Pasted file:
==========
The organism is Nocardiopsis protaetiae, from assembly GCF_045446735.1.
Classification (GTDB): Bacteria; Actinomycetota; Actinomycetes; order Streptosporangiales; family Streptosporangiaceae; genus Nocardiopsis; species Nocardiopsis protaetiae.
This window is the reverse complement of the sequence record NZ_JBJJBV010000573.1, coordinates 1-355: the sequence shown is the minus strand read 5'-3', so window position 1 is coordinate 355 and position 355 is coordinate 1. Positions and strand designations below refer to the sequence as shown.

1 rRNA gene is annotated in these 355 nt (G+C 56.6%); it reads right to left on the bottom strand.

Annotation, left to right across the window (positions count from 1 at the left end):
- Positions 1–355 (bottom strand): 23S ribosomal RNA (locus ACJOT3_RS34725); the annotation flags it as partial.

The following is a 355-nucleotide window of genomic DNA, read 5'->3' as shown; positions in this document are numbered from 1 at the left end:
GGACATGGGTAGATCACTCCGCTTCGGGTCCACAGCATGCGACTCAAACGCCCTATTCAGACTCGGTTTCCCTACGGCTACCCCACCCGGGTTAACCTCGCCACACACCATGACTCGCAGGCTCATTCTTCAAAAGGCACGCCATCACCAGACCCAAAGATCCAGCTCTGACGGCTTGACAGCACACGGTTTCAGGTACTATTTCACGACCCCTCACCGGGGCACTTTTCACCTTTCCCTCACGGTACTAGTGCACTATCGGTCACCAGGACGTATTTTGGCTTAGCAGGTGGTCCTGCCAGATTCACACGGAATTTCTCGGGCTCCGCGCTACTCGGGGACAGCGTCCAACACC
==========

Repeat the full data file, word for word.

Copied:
The organism is Nocardiopsis protaetiae, from assembly GCF_045446735.1.
Classification (GTDB): Bacteria; Actinomycetota; Actinomycetes; order Streptosporangiales; family Streptosporangiaceae; genus Nocardiopsis; species Nocardiopsis protaetiae.
This window is the reverse complement of the sequence record NZ_JBJJBV010000573.1, coordinates 1-355: the sequence shown is the minus strand read 5'-3', so window position 1 is coordinate 355 and position 355 is coordinate 1. Positions and strand designations below refer to the sequence as shown.

1 rRNA gene is annotated in these 355 nt (G+C 56.6%); it reads right to left on the bottom strand.

Annotation, left to right across the window (positions count from 1 at the left end):
- Positions 1–355 (bottom strand): 23S ribosomal RNA (locus ACJOT3_RS34725); the annotation flags it as partial.

The following is a 355-nucleotide window of genomic DNA, read 5'->3' as shown; positions in this document are numbered from 1 at the left end:
GGACATGGGTAGATCACTCCGCTTCGGGTCCACAGCATGCGACTCAAACGCCCTATTCAGACTCGGTTTCCCTACGGCTACCCCACCCGGGTTAACCTCGCCACACACCATGACTCGCAGGCTCATTCTTCAAAAGGCACGCCATCACCAGACCCAAAGATCCAGCTCTGACGGCTTGACAGCACACGGTTTCAGGTACTATTTCACGACCCCTCACCGGGGCACTTTTCACCTTTCCCTCACGGTACTAGTGCACTATCGGTCACCAGGACGTATTTTGGCTTAGCAGGTGGTCCTGCCAGATTCACACGGAATTTCTCGGGCTCCGCGCTACTCGGGGACAGCGTCCAACACC